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McCabe Rabin Helps Clients Who Report Fraud Against Governments
Ryon McCabe and Adam Rabin
Ryon McCabe and Adam Rabin help the good guys bring wrongdoers to justice. “Every year, our federal, state and local governments are defrauded out of billions of dollars by dishonest physicians, hospitals, imaging centers, contractors, business people and other cheaters,” says McCabe, shareholder and co-founder of McCabe Rabin, P.A. in West Palm Beach. “To combat fraud, the government encourages whistleblowers to report this wrongdoing.”
Individuals and companies who cheat the government are subject to penalties of up to three times the amount of their fraudulent billings, adds Rabin, shareholder and co-founder of the litigation firm. “A whistleblower who reports the fraud can receive a reward of 15 to 30 percent of the funds recovered by the government,” says Rabin. “But you have to be careful to follow the government’s procedure and requirements in order to receive that award.”
McCabe Rabin is one of the few firms in Florida representing whistleblowers, and the firm’s attorneys have handled qui tam cases “in the name of the government” throughout the state and country. McCabe is a former assistant United States attorney. “I love this area of the law, because I still feel like a prosecutor,” McCabe says. “Investigating the fraud and doing something good for the community is very satisfying to all of us at the firm.”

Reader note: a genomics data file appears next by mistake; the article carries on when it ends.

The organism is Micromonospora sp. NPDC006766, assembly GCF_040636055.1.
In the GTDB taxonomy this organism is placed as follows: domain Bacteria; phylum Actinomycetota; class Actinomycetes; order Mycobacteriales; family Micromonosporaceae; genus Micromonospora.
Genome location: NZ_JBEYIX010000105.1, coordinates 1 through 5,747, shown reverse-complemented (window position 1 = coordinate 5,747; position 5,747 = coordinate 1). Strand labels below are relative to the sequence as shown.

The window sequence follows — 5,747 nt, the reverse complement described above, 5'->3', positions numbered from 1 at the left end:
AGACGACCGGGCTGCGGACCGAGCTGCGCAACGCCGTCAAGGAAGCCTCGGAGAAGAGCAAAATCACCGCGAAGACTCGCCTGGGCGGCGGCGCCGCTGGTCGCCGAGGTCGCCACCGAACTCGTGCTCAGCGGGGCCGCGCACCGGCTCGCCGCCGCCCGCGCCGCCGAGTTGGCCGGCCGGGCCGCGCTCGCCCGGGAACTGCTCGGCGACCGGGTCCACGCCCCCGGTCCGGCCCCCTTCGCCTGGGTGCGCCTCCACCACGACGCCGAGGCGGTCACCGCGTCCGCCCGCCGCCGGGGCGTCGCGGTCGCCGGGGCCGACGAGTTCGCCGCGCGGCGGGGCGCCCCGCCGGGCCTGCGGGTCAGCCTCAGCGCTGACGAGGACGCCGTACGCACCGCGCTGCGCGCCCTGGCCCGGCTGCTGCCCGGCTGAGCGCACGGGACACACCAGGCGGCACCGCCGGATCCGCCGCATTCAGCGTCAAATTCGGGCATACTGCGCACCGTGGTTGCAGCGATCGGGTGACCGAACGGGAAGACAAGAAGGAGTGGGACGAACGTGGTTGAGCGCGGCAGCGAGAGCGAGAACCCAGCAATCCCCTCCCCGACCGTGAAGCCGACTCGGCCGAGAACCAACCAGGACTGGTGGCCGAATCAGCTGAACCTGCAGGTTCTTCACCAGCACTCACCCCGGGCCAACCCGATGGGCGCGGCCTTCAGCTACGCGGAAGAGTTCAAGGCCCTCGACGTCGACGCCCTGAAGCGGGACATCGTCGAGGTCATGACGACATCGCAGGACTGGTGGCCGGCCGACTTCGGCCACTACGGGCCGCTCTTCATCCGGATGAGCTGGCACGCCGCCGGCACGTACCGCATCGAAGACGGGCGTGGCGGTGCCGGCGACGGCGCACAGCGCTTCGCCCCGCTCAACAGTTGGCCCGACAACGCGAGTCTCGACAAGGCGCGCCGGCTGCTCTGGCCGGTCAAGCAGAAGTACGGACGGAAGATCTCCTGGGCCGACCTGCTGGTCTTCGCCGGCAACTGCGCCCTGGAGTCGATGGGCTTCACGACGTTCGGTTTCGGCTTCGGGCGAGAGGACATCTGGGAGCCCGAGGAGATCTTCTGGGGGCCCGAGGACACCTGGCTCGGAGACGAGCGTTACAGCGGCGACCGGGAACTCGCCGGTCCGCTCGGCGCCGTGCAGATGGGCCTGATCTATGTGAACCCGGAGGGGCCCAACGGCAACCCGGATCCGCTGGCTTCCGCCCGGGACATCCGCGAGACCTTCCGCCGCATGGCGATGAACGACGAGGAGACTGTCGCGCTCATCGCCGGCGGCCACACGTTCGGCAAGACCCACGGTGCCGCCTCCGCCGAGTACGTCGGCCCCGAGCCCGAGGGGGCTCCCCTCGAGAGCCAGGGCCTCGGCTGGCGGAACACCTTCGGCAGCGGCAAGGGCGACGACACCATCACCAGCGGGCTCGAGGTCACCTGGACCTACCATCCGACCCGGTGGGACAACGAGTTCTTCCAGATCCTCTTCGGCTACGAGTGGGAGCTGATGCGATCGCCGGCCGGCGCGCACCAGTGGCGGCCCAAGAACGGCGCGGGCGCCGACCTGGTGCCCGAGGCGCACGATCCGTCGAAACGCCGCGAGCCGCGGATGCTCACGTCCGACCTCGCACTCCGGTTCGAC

Both McCabe and Rabin are board certified in business litigation, and the firm’s practice includes securities arbitration and other types of business litigation. 
Both are active in the legal profession and the community. Rabin is a past president of the Palm Beach County Bar Association and former chair of the U.S. District Court for the Southern District of Florida Bench & Bar Conference held in West Palm Beach. McCabe is immediate past president of the Federal Bar Association’s, Palm Beach County chapter, and a board member of Leadership West Palm Beach.
Handling Cases Under the False Claims Act 
McCabe and Rabin remember the first False Claims Act case they handled approximately six years ago. “We were engaged in an LLC breakup between doctors in a specialty practice,” says McCabe. “During discovery in the state court case, we discovered that there might have been violations of Medicare regulations.
The attorneys then prepared a qui tam case under the federal False Claims Act, which prohibits submitting false claims, making false statements in connection with those claims, knowingly retaining or keeping any overpayments of government money, or conspiring to do any of those actions. The result was a $3.1 million settlement for the U.S. government. 
“The False Claims Act was adopted into law during the Civil War when contractors sold shoddy goods to the Union army,” says McCabe. “It has proven to be one of the most successful laws ever passed, since the government recovers on average $20 for every $1 spent in prosecuting False Claims Act cases.”
Since that first case, McCabe and Rabin have handled a continuing stream of whistleblower cases involving fraud against Medicare, Medicaid, and other government agencies. As McCabe says, “South Florida is a hotbed for Medicare fraud with an active U.S. attorney’s office reviewing these cases.”